Steve & Jason

Roasted Salmon with Fennel and Leeks

olive oil
2 fennel bulbs, thinly sliced
1 large leek, thinly sliced
¼ white wine
½ of a whole Coho salmon or salmon steaks
bunch of tarragon
½ lemon sliced
salt and pepper

Preheat the oven to 450 degrees. Add a couple tablespoon olive oil to a small roasting pan. Add the fennel, leeks, and salt and pepper to the pan and roast for 15 minutes. While vegetables are roasting, scale and clean the salmon. Salt and pepper the cavity of the salmon then stuff with tarragon and lemon slices. Coat the fish with olive oil and add more salt and pepper. Add the white wine to the roasting vegetables, then place the salmon on top of the vegetables and roast for 15-20 minutes. Check to make sure the salmon does not over cook. Serve with mashed or roasted potatoes, and aioli, tartar sauce, or hollandaise sauce.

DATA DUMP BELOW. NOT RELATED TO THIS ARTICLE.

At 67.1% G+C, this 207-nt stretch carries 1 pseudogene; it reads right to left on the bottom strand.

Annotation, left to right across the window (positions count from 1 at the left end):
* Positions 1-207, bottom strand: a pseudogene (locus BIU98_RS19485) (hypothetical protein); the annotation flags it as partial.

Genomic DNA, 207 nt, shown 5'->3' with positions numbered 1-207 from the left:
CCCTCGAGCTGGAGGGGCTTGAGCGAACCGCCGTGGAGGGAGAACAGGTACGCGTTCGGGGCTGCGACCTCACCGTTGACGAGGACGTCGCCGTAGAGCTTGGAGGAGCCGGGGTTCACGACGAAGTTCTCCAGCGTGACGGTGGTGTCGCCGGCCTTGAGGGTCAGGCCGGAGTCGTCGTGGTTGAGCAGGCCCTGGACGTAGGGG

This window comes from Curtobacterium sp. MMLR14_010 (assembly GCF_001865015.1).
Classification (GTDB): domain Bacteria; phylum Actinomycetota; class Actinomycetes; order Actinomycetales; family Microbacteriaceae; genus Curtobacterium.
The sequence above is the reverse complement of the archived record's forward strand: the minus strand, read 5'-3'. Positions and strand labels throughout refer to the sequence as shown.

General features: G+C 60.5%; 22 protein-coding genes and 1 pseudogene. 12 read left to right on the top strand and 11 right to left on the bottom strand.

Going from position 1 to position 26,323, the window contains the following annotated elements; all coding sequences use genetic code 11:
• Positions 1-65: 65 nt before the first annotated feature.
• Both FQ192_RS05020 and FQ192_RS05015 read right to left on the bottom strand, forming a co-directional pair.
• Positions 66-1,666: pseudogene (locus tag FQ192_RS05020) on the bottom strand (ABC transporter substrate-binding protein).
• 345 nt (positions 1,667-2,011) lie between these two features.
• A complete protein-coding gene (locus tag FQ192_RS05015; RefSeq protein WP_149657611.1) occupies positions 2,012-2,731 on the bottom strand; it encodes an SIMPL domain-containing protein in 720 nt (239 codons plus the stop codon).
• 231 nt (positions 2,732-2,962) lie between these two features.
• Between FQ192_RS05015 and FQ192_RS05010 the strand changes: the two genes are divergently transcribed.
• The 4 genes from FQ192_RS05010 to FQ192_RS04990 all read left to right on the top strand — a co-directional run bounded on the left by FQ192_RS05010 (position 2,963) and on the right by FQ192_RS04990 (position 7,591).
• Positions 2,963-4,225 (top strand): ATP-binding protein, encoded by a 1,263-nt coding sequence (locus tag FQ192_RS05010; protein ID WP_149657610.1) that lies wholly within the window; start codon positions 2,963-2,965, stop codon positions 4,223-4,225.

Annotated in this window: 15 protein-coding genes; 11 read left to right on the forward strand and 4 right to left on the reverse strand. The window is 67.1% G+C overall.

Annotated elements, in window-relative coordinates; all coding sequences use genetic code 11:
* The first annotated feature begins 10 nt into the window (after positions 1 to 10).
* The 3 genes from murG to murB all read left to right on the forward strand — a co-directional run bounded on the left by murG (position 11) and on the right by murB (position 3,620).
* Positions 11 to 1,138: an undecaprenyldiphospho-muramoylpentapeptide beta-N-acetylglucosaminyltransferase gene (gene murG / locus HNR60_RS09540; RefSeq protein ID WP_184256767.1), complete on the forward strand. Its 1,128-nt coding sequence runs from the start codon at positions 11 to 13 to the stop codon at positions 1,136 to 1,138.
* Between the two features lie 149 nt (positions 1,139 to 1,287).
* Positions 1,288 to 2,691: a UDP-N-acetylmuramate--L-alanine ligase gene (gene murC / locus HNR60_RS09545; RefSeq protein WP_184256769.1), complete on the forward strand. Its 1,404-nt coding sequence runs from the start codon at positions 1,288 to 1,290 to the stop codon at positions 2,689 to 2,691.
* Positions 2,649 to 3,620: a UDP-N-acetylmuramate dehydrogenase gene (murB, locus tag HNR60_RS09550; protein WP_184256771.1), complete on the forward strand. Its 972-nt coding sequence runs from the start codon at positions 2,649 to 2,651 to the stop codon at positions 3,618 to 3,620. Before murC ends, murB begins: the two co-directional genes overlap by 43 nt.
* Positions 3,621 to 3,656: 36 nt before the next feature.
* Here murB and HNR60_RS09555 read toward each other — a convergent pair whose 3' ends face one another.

If you’re using salmon steaks cook them for 10 minutes, or so, depending on the thickness of them. Check often to make sure the fish does not dry out.


Salmon Chowder

Salmon Chowder

1 large onion, diced
4 stalks celery, diced
2 cloves garlic, minced
2 tbsp butter
4 cups stock (fish, chicken or veggie – we add the salmon bones to the stock to add flavor then strain before adding to the soup)
1 pint cream
1 cup milk
3 large waxy potatoes, cubed
10 oz flaked salmon
2 tbsp chopped parsley

Heat stock pot over medium heat and add butter. When butter is melted, add onions and sauté until tender and translucent, about 5 minutes. Add celery and garlic, cook for 3-5 minutes longer being careful not to brown the vegetables. Add broth and potatoes and cook for approximately 10 minutes or until the potatoes are just tender. Add salmon, cream and milk and heat until hot but not boiling. Add chopped parsley and serve.

Note: if you prefer a thicker chowder, add 2 tbsp flour to onion, celery and garlic after the sauté  and cook for a few minutes before adding stock. Be careful you don’t allow the roux to brown. Whisk liquid into the pan to prevent small “dumplings” from forming. Proceed with the remaining recipe instructions.